Since I do not have a driver’s license (and even if I did – not really wanting to drive in the left side of the road) I was thrilled to learn that Scotland is so easy to experience with train. Here you can find my guide to how it is done and what to see on the way.
You need to book the train pass in advance
We bought the Spirit of Scotland travel pass that lets you travel almost anywhere anytime in Scotland with 8 travel days within 15 days. The ticket is only available for tourists outside of the UK and can’t be bought once your are there. It needs to be pre-booked at BritRail right here
Finding accommodation along the route
Finding places to stay close to the train stations was also no problem at all. I booked all our accomodations from home at booking.com. They were a mix of hotels and private owned B&Bs. The B&Bs definitely made our stays a little more personal and colorful. One place felt like staying at you Scottish grandmother’s place, another had an Elvis corner with a live size Elvis on display!
Day 1 – Edinburgh and Arthur’s Seat
Our trip started and ended in Edinburgh. Although city sightseeing is not really my thing I really liked Edinburgh. It has a kind of dark medieval feel to it and a charm entirely of its own. Apart from the castle high above the city Edinburgh has its very own mountain. Its called Arthur’s Seat and climbing it to see the city from above is really a must.
Arthur’s Chapel (or what is left of it)
Arthur’s SeatOn top of Arthur’s Seat
Day 2 – Pitlochry and the Cairngorm mountain
After a stop at Stirling Castle we stayed in the flower town Pitlochry and from there visited the Cairngorms National Park. We hiked all the way to the windy top of the Cairngorm mountain and were rewarded with a grand view over the mountain range. If you are lazy there are also a funicular train running up and down the mountain.
On top of the Cairngorm mountain
Day 3 – Inverness
Inverness is close to Loch Ness so if you want to go and look for the monster Inverness is the place to be. We only had the time to take a evening walk down the river Ness that runs through the city and eventually turns into the lake. A pretty park with little islands to explore.
Day 4 and 5 – Isle of Skye
Isle of Skye blew our minds. No wonder the island is such a photography darling. Isle of Skye is named after the constant clouds hanging over the island (in Old Norse skye means cloud) Nevertheless – the day we visited the weather was remarkably sunny.
There are no trains on the island so you have to hop off the train in Kyle of Lochalsh and take the bus. Find the route map here and the timetable here. It is possible to see the island by bus if you have enough time, but we had only two days and once we got here it was clear that the buses simply ran too infrequent for us the see much. Instead we hired a local mini bus tour to take us around the island and it was the best decision ever! We saw almost the entire island in only one day.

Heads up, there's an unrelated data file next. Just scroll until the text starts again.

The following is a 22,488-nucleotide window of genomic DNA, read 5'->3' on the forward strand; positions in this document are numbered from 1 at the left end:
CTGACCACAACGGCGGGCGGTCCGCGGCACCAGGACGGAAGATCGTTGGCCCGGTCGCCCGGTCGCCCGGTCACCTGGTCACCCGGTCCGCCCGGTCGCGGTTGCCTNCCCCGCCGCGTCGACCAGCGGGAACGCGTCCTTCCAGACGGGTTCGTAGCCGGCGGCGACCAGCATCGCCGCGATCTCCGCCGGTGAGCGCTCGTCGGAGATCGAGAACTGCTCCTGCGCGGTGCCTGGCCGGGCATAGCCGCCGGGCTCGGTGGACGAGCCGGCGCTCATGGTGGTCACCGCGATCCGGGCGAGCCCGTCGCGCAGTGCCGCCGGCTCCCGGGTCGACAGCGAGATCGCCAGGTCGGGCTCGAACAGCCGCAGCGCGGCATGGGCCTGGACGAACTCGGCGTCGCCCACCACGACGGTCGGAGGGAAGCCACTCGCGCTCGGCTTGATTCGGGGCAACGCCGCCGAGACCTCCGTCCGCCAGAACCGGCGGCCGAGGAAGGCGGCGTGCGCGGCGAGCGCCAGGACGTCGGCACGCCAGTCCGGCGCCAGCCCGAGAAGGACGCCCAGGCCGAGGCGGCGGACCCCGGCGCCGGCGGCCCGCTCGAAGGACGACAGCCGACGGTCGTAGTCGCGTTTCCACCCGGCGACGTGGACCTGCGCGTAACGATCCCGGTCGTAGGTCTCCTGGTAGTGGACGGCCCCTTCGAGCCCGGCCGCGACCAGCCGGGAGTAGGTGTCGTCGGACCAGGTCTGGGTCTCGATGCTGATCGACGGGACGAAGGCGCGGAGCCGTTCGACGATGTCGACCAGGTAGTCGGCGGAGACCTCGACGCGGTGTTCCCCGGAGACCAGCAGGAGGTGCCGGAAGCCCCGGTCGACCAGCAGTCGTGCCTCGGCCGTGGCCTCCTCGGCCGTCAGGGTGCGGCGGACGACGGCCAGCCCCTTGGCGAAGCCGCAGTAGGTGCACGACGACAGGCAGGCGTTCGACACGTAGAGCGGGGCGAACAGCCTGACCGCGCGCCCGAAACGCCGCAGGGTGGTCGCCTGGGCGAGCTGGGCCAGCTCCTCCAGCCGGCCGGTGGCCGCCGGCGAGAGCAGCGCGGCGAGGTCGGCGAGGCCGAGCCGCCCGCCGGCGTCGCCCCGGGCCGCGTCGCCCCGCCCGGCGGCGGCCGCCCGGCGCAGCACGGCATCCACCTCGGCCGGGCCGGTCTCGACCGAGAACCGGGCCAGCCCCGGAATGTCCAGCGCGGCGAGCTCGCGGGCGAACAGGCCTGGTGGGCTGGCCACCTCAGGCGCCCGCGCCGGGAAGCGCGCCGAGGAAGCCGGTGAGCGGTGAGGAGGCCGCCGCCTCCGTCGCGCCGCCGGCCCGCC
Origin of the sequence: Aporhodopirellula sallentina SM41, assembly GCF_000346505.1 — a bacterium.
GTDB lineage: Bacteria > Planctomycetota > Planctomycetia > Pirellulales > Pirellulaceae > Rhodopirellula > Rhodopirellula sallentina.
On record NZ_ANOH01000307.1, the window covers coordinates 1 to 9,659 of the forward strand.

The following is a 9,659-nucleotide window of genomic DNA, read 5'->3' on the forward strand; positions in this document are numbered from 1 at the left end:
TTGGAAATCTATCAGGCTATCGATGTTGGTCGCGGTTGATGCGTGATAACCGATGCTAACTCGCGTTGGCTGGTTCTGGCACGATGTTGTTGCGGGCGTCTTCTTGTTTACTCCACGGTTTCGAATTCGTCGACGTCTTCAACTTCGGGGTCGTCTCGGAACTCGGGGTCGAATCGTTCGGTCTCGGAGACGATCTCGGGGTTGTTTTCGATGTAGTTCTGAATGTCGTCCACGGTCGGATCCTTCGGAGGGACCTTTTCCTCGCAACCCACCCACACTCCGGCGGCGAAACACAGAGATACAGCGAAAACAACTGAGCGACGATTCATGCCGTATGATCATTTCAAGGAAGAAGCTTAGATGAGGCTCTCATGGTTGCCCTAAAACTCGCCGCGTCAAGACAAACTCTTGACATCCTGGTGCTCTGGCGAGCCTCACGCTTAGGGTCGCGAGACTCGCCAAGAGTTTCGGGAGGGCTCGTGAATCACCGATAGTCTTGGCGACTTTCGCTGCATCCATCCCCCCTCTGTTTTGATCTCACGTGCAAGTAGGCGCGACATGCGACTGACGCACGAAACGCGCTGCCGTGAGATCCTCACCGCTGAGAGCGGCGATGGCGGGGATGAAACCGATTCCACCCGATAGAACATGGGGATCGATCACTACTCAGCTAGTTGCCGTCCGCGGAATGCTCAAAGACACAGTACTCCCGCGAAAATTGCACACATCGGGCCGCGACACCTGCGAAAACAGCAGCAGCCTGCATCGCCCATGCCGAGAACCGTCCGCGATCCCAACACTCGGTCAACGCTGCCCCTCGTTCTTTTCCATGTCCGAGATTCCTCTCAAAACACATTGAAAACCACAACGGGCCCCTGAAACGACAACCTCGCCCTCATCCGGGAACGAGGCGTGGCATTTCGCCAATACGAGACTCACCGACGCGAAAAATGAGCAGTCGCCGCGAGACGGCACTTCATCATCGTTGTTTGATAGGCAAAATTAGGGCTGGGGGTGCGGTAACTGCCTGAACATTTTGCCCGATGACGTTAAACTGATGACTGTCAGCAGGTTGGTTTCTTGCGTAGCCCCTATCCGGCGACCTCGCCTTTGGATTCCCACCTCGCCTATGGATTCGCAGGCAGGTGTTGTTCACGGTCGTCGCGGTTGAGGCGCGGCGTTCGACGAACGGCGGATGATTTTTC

The next morning we also had time to take a boat from Portree out into the bay to look for sea eagles. I captured my very first eagle on camera and it was an amazing experience for a bird lover like me.
The accommodations on Isle of Skye are very limited so plan it in good time! We were forced to stay at the extremely expensive but very average Cuillins Hills Hotel in Portree.
The Fairy Pools
The Fairy Pools on Isle of Skye is a series of little pools and waterfalls. The brave ones can take a dip in the cold water!
The Kilt Rock
The Scots think this rocks looks like the pleats on a kilt. With the Mealt waterfall running down in the foreground it is such a stunning spot.
This was my favourite Isle of Skye view – the beautiful area Quiraing. I hope to come back here one day to hike in the area!
The Fairy Glen
Isle of Skye is apparently all about the fairies. Fairy Glenn is a miniature landscape that looks like it has been made by little magical fairies.
Day 6 – Fort William
From Isle of Skye we took the bus to Armadale and from there the ferry to Mallaig. Here you can once again board the train. Our next stop was Fort William. Fort William is the gateway to Ben Nevis – the highest mountain in Scotland. We went on a beautiful hike into the Nevis Gorge to the Steal waterfall. Find the map and the trail description here. There are also many other trails to choose from in this beautiful area.
Lower falls. This is where the bus stops and the trail to the Steal waterfall begins.
The Nevis gorge
Me walking to the Steal waterfall through the Nevis Gorge.
Day 7 – back to Edinburgh and home
After Fort William we took a long train day back to Edinburgh and stayed here for another night before flying back to Copenhagen. All in all a very successful trip with so many beautiful nature sights in only 7 days.
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